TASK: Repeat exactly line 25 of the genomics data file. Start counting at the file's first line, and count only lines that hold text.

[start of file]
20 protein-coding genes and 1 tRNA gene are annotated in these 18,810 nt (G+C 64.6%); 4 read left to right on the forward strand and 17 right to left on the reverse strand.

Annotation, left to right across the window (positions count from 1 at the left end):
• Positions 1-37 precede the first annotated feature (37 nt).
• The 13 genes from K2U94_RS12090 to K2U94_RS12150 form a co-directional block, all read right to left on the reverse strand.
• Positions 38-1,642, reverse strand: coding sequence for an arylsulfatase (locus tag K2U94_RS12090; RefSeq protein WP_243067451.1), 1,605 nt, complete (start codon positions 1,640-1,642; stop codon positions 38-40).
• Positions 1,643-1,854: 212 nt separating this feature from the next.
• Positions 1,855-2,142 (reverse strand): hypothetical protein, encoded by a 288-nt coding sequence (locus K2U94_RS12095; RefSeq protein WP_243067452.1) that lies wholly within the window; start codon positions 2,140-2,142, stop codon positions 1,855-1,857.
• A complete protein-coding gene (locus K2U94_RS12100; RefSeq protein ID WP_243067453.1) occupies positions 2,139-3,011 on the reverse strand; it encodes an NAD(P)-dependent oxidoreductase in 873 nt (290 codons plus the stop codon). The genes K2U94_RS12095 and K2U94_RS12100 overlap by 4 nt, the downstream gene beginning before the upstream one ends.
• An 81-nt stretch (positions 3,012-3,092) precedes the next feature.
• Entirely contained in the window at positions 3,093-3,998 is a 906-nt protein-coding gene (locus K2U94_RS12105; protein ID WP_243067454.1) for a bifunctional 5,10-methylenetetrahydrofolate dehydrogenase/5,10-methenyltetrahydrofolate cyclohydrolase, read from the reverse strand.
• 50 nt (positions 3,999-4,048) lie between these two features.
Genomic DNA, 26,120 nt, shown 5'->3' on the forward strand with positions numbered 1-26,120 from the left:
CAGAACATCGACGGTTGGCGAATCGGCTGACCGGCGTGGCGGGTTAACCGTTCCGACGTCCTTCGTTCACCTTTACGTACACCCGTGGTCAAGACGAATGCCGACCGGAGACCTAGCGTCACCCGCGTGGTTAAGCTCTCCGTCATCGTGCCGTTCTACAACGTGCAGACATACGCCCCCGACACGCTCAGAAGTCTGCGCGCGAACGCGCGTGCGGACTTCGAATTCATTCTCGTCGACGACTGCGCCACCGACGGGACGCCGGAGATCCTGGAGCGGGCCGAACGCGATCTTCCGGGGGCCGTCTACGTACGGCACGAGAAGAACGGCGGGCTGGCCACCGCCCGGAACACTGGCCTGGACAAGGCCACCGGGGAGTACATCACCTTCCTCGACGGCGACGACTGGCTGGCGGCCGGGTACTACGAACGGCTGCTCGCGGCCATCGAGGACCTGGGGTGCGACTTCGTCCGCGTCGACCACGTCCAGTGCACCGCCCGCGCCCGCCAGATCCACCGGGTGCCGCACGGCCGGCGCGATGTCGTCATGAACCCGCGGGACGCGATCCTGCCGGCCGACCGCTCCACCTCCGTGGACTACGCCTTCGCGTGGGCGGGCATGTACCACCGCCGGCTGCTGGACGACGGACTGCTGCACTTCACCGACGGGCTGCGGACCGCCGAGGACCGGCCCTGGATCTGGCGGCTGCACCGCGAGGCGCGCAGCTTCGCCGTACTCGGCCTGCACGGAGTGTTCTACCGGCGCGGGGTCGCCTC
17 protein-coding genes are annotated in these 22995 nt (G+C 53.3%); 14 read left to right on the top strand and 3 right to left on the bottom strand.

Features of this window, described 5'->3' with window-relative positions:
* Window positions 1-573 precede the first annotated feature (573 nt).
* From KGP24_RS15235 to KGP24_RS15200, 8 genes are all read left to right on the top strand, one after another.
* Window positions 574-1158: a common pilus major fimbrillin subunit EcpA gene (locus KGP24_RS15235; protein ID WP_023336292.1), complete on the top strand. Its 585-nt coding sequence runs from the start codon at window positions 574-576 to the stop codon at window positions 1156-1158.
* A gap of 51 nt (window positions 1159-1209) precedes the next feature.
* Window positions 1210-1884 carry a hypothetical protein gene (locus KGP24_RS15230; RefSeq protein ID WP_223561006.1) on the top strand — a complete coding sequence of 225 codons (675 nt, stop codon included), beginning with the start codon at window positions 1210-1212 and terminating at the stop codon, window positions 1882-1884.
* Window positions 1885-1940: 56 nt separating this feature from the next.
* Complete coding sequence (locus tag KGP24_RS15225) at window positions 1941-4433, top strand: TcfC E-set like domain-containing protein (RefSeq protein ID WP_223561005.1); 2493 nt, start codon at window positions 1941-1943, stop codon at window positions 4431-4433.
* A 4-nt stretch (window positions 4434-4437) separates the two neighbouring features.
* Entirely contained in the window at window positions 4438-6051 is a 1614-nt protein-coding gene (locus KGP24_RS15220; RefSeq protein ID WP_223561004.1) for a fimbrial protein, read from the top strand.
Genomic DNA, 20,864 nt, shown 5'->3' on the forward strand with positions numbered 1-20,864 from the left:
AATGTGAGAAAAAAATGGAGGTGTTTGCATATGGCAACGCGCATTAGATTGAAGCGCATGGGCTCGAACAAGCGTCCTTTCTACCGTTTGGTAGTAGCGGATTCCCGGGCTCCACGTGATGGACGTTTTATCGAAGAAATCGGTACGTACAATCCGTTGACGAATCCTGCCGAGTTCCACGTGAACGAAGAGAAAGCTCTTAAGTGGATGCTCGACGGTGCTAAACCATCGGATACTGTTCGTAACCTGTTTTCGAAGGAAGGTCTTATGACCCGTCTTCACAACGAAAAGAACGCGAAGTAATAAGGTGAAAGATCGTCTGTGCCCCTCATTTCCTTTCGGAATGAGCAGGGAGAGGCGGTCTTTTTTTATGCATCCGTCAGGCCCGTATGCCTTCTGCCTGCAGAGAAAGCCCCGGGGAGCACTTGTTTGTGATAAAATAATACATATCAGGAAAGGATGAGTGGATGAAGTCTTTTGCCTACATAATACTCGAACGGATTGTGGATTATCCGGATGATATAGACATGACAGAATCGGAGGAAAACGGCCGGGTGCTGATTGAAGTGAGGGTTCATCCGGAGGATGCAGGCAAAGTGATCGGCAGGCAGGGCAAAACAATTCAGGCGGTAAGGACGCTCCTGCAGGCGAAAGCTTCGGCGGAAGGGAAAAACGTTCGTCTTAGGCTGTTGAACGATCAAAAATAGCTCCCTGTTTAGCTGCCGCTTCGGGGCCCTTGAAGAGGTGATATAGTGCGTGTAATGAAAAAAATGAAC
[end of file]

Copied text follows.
Genomic DNA, 20,864 nt, shown 5'->3' on the forward strand with positions numbered 1-20,864 from the left: